Today, I spoke to Susan Gunelius, who is the President & CEO of Keysplash Creative, the author of Blogging All-in-One For Dummies, and a columnist for Forbes.com and Entrepreneur.com. This is a follow-up interview to the one I had with Susan at the end of 2009. In this interview, Susan talks about the current state of blogging, how to stand out in an ocean of blogs, offers some advanced blogging strategies, and talks about mistakes bloggers make.
Should everyone in the world have a blog? Why or why not?
No, I don’t think everyone in the world should have a blog. Everyone is different and blogging is not for everyone for many reasons. For example, I can’t imagine my father blogging. He can’t even look at a computer without getting a headache. Seriously though, blogging is an amazing communications tool that gives individuals, organizations and businesses a way to publish their own content in order to meet their own goals.
Since blogging is basically free of barriers to entry and puts just about everyone on a level playing field, the world of communications has transformed — just as it did when telephones and televisions debuted. Blogging is a form of communication and publishing that makes the world smaller than ever, but just as not everyone likes to use email, not everyone will find blogging to be rewarding.
Are blogs still relevant or are they losing their luster?
When microblogging and Twitter debuted, the debate began that blogging might be usurped by shorter, faster communications tools, but I don’t think that will happen. As long as people create amazing content on their blogs and add value to the online conversation, there will be a place for them on the social Web.
How do you stand out amongst the 200 million blogs out there?
The easy answer to that question is to find your unique niche where you can add value and something extra that isn’t already offered across the Web. The longer answer is that you need to create amazing content, be available and an active participant in the conversation happening across the social Web, and let your personality shine through. Anyone can write a blog, but what makes your blog special? Making your blog stand out from the clutter works basically the same way that companies build brands. It takes time, patience, and persistence.
What are some advanced blogging strategies?
The strategies that bloggers pursue truly depend on their goals for their blogs. A strategy that works for one blogger might not be useful to another blogger in terms of meeting his goals at all. I’d be remiss to suggest a handful of advanced blogging strategies when it’s quite possible that those strategies wouldn’t help every blogger meet his goals. However, I will make this blanket statement — blogging success is a long-term strategy unto itself. While there are get rich quick and build traffic quick schemes that bloggers can pursue to grow their blogs, the best course of action is to commit to building your blog over the long-term by focusing on sustainable growth that leads to loyalty, word-of-mouth marketing, and ultimately, organic growth.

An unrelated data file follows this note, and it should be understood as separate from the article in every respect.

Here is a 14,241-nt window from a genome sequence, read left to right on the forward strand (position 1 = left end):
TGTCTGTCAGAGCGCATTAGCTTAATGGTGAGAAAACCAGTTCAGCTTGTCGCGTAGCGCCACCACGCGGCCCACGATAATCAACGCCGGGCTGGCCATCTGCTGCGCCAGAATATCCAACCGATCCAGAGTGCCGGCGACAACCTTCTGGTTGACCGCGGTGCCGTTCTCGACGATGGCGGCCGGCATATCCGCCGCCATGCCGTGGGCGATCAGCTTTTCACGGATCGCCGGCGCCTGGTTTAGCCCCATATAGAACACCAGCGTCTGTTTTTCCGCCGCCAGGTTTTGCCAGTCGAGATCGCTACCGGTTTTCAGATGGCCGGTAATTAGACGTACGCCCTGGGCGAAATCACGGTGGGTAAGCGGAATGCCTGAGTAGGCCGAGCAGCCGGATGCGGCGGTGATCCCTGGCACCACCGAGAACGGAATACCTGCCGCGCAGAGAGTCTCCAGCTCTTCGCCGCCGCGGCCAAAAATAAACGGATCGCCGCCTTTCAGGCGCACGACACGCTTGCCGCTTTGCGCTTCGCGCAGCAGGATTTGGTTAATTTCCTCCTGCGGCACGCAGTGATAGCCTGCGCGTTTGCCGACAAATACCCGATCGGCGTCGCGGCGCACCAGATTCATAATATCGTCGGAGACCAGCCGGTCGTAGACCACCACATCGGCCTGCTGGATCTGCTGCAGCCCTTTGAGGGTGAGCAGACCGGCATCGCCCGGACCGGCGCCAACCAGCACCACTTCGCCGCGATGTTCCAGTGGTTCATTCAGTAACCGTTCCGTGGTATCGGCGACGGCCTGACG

What mistakes have people made when trying to build their own blogs?
I think the biggest mistake is assuming that by publishing a blog, an audience will come. Unlike “Field of Dreams”, the blogosphere does not work off the premise that “if you build it, they will come.” The key to success is publishing amazing content that people actually want to read, talk about, and share. I call it “shareworthy” content. Some people start a blog and simply republish content from other sites or poorly written original content. Neither tactic will work in the long run. Without a fundamental focus on creating shareworthy content, a blog is unlikely to deliver big results.
Susan Gunelius is the President & CEO of Keysplash Creative. She is also the author of Blogging All-in-One For Dummies, and many other popular books. With nearly 20-years of marketing, branding and copywriting experience, Susan is a seasoned corporate professional having spent more than a decade developing and executing marketing programs for global and national organizations, including divisions of AT&T and HSBC. Susan’s corporate roles provided her with a solid background in various forms of writing. Susan is also a featured columnist for Entrepreneur.com where she writes about copywriting and marketing communications, Forbes Women Network, and her marketing-related articles have appeared on a variety of business media websites, including MSNBC.com, BusinessWeek.com, FoxBusiness.com, WashingtonPost.com, and more.